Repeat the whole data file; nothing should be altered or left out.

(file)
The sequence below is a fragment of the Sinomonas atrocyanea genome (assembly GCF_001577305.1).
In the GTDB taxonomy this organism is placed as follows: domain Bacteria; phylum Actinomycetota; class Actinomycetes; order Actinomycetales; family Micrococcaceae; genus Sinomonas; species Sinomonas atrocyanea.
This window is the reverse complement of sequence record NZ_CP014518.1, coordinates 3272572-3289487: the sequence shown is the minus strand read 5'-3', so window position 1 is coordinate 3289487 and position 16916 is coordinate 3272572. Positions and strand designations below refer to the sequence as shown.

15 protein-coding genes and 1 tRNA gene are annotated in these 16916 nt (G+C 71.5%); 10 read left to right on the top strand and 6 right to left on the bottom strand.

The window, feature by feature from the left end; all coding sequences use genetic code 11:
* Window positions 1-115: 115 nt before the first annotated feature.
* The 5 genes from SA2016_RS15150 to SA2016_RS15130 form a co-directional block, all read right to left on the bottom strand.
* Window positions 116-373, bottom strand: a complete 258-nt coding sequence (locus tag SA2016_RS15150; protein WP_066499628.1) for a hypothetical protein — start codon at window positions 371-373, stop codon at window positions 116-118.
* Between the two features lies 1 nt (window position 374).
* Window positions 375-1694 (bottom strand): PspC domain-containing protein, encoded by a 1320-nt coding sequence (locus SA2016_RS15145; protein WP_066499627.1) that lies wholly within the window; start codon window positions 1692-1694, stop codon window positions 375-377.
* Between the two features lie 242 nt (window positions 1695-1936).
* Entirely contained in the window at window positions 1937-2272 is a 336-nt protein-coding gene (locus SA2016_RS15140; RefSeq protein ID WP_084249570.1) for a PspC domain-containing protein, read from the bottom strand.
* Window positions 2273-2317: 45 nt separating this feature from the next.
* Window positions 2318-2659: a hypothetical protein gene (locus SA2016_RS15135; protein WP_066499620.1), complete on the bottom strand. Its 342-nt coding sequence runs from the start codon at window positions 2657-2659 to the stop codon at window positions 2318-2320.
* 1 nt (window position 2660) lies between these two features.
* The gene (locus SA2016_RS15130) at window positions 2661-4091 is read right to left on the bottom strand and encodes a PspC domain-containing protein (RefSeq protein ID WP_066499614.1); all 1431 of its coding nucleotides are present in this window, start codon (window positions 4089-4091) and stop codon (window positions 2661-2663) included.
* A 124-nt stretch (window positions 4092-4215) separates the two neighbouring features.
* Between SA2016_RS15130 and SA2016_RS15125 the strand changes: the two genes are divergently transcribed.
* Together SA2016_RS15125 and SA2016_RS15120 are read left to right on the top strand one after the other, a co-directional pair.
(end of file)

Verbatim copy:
The sequence below is a fragment of the Sinomonas atrocyanea genome (assembly GCF_001577305.1).
In the GTDB taxonomy this organism is placed as follows: domain Bacteria; phylum Actinomycetota; class Actinomycetes; order Actinomycetales; family Micrococcaceae; genus Sinomonas; species Sinomonas atrocyanea.
This window is the reverse complement of sequence record NZ_CP014518.1, coordinates 3272572-3289487: the sequence shown is the minus strand read 5'-3', so window position 1 is coordinate 3289487 and position 16916 is coordinate 3272572. Positions and strand designations below refer to the sequence as shown.

15 protein-coding genes and 1 tRNA gene are annotated in these 16916 nt (G+C 71.5%); 10 read left to right on the top strand and 6 right to left on the bottom strand.

The window, feature by feature from the left end; all coding sequences use genetic code 11:
* Window positions 1-115: 115 nt before the first annotated feature.
* The 5 genes from SA2016_RS15150 to SA2016_RS15130 form a co-directional block, all read right to left on the bottom strand.
* Window positions 116-373, bottom strand: a complete 258-nt coding sequence (locus tag SA2016_RS15150; protein WP_066499628.1) for a hypothetical protein — start codon at window positions 371-373, stop codon at window positions 116-118.
* Between the two features lies 1 nt (window position 374).
* Window positions 375-1694 (bottom strand): PspC domain-containing protein, encoded by a 1320-nt coding sequence (locus SA2016_RS15145; protein WP_066499627.1) that lies wholly within the window; start codon window positions 1692-1694, stop codon window positions 375-377.
* Between the two features lie 242 nt (window positions 1695-1936).
* Entirely contained in the window at window positions 1937-2272 is a 336-nt protein-coding gene (locus SA2016_RS15140; RefSeq protein ID WP_084249570.1) for a PspC domain-containing protein, read from the bottom strand.
* Window positions 2273-2317: 45 nt separating this feature from the next.
* Window positions 2318-2659: a hypothetical protein gene (locus SA2016_RS15135; protein WP_066499620.1), complete on the bottom strand. Its 342-nt coding sequence runs from the start codon at window positions 2657-2659 to the stop codon at window positions 2318-2320.
* 1 nt (window position 2660) lies between these two features.
* The gene (locus SA2016_RS15130) at window positions 2661-4091 is read right to left on the bottom strand and encodes a PspC domain-containing protein (RefSeq protein ID WP_066499614.1); all 1431 of its coding nucleotides are present in this window, start codon (window positions 4089-4091) and stop codon (window positions 2661-2663) included.
* A 124-nt stretch (window positions 4092-4215) separates the two neighbouring features.
* Between SA2016_RS15130 and SA2016_RS15125 the strand changes: the two genes are divergently transcribed.
* Together SA2016_RS15125 and SA2016_RS15120 are read left to right on the top strand one after the other, a co-directional pair.